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Sentence Patterns using "Had I known that..."

This expression is used when we are talking about something we did not know in the past, but we wish had known it at the time. Our action in the past would have been different if we knew that information.

This sentence pattern has exactly the same meaning as "If I had known that...". Only the word order is different. The two examples below are exactly the same.
  • Had I known that Mark lived in Chicago, I would have called him when I was there.
  • If I had known that Mark lived in Chicago, I would have called him when I was there.
It is more common to use "If I had known that...", but "Had I known that..." is used sometimes and it is definitely worth knowing.

Had I known (that) + unknown fact + (then) different action
  • Had I known that housing prices would drop, I wouldn't have bought a home last year.
  • Had I known it would be so busy, I would have come earlier.
  • Had I known that it was her birthday, I would have bought her a present.
  • Had I known that it would be on sale this week, I would have waited to buy it.
  • Had I known you were a vegetarian, I wouldn't have made chicken for dinner.
  • Had I known that he wasn't coming, I wouldn't have made so much food.
  • Had I known our class was canceled today, I would have stayed in bed.
We can also switch the order of the sentence.

Different action + had I known (that) + unknown fact
  • I would have invited you to the concert had I known you were a fan of the band.
  • I could've helped him had I known that he needed help.
  • We would never have bought this house had we known that we would have 5 children.
We can also use different subjects.
  • She would have joined that company had she known that it would be very successful.
  • They wouldn't have gone to the beach had they known it was going to rain.
  • Had she known her ex-boyfriend was at the party, she would never have shown up.
  • Had he known that he would lose all his money, he would never have invested in that company.
  • Had she known that he was the CEO, she wouldn't have argued with him.
Bonus Tips and Points

1. We only use "were" with these sentences because these sentences are past unreal conditionals. Do not use the word "was" with unreal conditionals.
  • Had I known he were coming, I would have made more food.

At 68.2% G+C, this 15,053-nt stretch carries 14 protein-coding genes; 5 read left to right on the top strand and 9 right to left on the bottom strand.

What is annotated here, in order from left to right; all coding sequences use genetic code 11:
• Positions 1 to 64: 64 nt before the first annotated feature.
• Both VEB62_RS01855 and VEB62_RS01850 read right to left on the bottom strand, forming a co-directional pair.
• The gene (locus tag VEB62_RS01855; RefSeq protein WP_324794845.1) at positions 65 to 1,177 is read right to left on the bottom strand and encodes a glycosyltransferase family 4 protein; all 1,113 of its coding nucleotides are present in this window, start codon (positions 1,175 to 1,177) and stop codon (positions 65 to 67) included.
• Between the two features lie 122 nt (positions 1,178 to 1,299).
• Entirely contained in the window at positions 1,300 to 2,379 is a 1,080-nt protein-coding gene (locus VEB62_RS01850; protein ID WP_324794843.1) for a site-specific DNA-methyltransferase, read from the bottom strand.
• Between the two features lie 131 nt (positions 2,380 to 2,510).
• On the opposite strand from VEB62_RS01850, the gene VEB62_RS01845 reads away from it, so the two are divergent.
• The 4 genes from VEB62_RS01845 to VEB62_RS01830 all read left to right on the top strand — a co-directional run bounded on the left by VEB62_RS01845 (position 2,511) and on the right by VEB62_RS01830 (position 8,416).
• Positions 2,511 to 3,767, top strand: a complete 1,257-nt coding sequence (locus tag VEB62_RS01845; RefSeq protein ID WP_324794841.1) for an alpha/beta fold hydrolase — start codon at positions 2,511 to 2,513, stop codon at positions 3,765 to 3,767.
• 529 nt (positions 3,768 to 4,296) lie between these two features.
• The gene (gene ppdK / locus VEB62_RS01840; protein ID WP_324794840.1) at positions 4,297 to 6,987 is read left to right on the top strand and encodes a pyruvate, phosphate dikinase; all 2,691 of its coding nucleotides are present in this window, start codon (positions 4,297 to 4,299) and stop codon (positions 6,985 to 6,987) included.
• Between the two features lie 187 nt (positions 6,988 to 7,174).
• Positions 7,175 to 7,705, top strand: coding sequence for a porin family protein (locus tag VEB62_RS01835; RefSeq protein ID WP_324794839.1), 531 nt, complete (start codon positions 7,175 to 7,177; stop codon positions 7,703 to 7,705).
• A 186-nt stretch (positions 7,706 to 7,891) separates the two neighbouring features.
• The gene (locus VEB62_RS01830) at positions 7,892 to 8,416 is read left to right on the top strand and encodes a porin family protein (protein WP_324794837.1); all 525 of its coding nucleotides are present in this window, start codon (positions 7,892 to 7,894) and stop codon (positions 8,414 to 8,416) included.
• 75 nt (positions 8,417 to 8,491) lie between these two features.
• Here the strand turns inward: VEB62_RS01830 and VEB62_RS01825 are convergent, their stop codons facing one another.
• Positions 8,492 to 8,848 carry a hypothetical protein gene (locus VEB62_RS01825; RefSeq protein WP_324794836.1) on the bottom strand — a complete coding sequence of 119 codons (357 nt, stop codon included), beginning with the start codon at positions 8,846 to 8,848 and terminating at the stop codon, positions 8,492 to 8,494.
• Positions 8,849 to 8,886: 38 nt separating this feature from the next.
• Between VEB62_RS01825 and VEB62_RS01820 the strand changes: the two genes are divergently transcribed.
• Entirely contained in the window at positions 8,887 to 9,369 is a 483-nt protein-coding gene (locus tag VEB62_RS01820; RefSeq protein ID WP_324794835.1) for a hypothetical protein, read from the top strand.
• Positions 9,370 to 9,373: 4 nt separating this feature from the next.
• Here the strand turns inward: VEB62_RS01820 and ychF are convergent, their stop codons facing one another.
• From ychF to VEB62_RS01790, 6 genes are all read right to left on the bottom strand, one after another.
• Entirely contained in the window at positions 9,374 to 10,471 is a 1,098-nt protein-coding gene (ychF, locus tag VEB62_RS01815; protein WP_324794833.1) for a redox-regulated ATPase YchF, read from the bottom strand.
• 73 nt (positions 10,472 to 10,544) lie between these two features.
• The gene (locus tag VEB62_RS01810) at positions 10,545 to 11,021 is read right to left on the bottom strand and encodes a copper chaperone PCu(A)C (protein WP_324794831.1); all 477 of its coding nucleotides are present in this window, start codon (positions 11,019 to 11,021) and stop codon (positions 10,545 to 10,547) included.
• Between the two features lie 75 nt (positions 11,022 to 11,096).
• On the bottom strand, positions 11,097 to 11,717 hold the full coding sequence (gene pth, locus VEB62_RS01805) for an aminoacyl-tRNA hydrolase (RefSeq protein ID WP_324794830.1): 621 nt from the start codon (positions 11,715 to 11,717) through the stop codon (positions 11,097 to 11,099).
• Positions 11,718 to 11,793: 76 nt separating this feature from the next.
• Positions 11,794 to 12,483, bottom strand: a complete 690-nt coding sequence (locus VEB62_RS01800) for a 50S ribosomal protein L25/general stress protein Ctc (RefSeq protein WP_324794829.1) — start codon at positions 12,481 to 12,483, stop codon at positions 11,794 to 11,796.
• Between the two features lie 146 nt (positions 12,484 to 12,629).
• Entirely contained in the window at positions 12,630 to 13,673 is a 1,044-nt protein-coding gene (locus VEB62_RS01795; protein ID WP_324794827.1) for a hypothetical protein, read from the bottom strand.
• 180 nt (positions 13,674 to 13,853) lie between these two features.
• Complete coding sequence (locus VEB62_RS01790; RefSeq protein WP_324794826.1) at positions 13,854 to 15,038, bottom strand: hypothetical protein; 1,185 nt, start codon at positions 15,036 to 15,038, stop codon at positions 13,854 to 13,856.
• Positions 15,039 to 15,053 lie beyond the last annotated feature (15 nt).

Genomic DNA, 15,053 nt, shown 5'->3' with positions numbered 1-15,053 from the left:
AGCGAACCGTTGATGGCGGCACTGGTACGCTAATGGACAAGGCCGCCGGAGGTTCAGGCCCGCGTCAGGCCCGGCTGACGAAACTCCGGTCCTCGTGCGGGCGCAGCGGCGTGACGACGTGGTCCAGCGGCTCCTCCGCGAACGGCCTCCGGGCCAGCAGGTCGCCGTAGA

• Had I known it were raining, I wouldn't have gone.
  • If she were here, we might have won the game.
2. We can also use the sentence pattern in this lesson when we are asking a question. We do this when we want to ask somebody if they would do something again if they had a chance to do it again.
  • Had you known it would rain, would you have come?
  • Had you known that your ex-girlfriend would be here, would you have come?
3. We typically use "would + verb", "was/were going to + verb", or "was/were + noun/adjective", or past tense verbs when talking about the information we did not know.
  • Had I known it would rain, I wouldn't have come.
  • Had I known it were going to be busy, I wouldn't have come.
  • Had I known it were closed, I wouldn't have come to the store.
  • Had I known she liked it, I would have got her one.
Real-World English Conversations

A) Had I known that I would get fired for saying that, I probably wouldn't have said it.
B) What do you mean "probably"?
A) I might have said it even if I knew that I would get fired because I was so mad at my boss at the time.

A) Why did you buy that at the mall? It is cheaper online.
B) Had I known that, I would've bought it online.
A) Everything is cheaper online. You should always check before you buy anything.
B) Well, had you come shopping with me like I asked you to, then you could have told me that. So, it is kind of your fault.
A) Are you serious?
B) I am just joking, but I really do wish you would have come with me.

A) Had I known that the beach by the hotel would be so busy, I would have booked a different hotel.
B) I agree. I am surprised that none of the reviews online said anything about that.

Study these free English lessons to improve your English speaking. If you learn these common sentence patterns well, then your English speaking will improve greatly and you will be able to have fluent conversations in English in the near future! Study the lessons well, practice using them at home and in real life, and make sure to come back to review the material so you do not forget.

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